From Grass to Glass: How U.S. Dairy is Working to Reduce Greenhouse Gas

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Green Pastures…and Green Farming



Richard Williamson

Across industries and around the world, the search for sustainability is a never-ending process. But one of the most sustainable systems is right in front of us: the dairy farm.

Dairy farming is inherently one of the most sustainable forms of agriculture because of its ability to naturally recycle nutrients between people, animals and plants. Having four stomachs means a cow can recycle food that people can’t eat, such as grass, cotton seed, or citrus pulp. She converts that into an average of 144 servings of nutrient-rich milk per day, and manure that can be used to grow more crops for people and animals. Across the United States, dairy farms large and small are intent on optimizing this natural nutrient cycle. 

Closed-loop farming


Dairy farms are ideal for adopting a “closed-loop” approach to farming:  a process where the nutrients needed to grow crops and feed animals are recycled within the system, and minimal external inputs – such as fossil fuel-based fertilizers -- are required.

Dairy farmers routinely recycle cow manure as fertilizer to grow the feed for cows. Taking the closed loop system a step further, extra cow manure and commercial food waste, both of which release methane gas when they decompose, are used as feedstock for a methane digester to produce clean renewable energy, nutrient-rich liquid fertilizer and fiber for use as bedding for the cows or as a garden soil amendment. This eases the footprint from manure, one of the largest potential sources of environmental impact in modern industrial farming.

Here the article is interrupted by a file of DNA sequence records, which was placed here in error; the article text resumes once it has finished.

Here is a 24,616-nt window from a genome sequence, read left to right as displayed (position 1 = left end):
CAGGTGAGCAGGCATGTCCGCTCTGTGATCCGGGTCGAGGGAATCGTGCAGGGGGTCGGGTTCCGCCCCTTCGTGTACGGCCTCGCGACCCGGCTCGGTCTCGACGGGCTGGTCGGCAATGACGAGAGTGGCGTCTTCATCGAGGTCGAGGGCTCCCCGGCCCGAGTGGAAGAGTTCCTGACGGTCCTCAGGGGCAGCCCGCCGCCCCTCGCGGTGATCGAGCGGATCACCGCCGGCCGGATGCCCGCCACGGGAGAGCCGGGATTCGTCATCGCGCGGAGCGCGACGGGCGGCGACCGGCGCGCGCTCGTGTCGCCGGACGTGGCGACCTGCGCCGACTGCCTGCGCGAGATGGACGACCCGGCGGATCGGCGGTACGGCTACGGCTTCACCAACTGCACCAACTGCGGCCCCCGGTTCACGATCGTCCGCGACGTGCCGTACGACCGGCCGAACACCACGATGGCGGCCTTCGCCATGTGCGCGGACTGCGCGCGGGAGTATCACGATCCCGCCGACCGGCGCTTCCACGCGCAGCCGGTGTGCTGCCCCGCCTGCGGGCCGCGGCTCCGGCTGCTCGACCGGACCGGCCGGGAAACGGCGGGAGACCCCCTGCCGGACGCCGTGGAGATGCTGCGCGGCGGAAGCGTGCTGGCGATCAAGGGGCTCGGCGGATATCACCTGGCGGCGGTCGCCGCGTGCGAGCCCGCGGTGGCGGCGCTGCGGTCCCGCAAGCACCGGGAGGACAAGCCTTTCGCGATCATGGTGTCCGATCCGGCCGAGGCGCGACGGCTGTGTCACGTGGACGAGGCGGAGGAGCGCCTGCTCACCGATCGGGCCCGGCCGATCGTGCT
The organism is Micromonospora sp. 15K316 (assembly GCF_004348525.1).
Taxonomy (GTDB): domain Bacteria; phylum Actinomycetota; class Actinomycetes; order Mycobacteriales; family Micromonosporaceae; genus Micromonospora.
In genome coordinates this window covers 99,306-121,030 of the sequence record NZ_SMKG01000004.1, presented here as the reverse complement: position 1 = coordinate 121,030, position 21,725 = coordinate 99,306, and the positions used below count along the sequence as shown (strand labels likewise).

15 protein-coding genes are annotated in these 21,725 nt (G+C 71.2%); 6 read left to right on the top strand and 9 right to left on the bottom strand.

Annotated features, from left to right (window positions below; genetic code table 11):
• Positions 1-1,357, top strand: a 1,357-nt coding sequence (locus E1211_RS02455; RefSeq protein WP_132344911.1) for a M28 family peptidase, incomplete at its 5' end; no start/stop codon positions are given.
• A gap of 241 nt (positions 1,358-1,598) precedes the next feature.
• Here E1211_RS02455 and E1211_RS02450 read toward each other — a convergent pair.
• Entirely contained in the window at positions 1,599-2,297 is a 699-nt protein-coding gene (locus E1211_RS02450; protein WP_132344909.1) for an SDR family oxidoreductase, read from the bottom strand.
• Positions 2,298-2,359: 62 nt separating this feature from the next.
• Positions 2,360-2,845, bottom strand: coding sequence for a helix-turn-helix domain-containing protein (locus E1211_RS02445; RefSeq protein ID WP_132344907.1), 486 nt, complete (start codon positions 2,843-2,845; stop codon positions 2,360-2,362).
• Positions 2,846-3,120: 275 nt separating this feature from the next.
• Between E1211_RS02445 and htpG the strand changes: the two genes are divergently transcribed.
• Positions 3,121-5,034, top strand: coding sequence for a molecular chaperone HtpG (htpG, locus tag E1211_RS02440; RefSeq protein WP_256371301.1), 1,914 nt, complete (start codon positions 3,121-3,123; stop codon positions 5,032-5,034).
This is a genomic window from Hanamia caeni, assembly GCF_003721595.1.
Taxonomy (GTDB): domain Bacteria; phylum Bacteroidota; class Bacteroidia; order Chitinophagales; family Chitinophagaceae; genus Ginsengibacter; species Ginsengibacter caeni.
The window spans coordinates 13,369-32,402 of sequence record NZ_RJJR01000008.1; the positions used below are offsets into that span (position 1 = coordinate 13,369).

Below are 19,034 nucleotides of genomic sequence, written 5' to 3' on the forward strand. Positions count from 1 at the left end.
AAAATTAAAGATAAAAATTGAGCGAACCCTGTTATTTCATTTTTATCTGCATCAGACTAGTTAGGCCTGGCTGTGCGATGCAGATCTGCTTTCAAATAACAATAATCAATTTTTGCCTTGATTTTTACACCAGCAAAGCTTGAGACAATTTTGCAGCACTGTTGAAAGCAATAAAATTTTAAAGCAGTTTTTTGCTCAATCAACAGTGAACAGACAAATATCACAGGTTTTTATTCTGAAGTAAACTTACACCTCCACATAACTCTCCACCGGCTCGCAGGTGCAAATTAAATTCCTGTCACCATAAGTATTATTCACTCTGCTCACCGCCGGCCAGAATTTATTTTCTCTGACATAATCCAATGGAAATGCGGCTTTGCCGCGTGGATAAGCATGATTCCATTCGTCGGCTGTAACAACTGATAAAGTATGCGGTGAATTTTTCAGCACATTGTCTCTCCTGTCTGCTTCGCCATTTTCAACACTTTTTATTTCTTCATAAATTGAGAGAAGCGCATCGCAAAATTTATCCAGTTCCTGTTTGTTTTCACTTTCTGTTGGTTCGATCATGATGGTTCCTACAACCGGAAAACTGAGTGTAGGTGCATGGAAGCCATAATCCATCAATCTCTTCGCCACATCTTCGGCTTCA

Running a dairy farm entirely within a closed-loop system is the ideal, if not always 100 percent achievable. Most dairy farms need to import at least some portion of their animal feed. It is not uncommon for the majority of that feed, in the form of forage, to come from within ten miles of the dairy. In this way, closed-loop farming can extend beyond a single operation to neighboring farms. Manure can be “shared among neighbors” for fertilizer, lessening the need for additional nitrogen inputs within a local agricultural community.

Carbon hoofprint

While many sustainability efforts and agreements get bogged down in politics, the USDA and the Innovation Center for U.S. Dairy have been a model of cooperation, signing a Memorandum of Understanding expressing USDA’s support for the dairy industry’s voluntary  goal of reducing greenhouse gas (GHG) emissions across the dairy industry by 25 percent by 2020.

Researchers Dale E. Bauman of Cornell and Judith L. Capper of Washington State University have collaborated to study the challenges and opportunities of dairy sustainability. To get a sense of the progress made in carbon impact, Bauman and Capper employed a “whole system model” to quantify the environmental impact of milk production on dairy farms in the United States. In 1944, the average cow had a carbon "hoofprint," if you will, half that of the higher producing cow found on today’s dairy farm.

This single statistic taken out of context may, as Bauman and Capper note in their report, obscure the efficiencies gained in milk production in the last century.  As Bauman and Capper also note, those efficiencies have dramatically reduced the carbon footprint per gallon of milk produced– a more informative measure.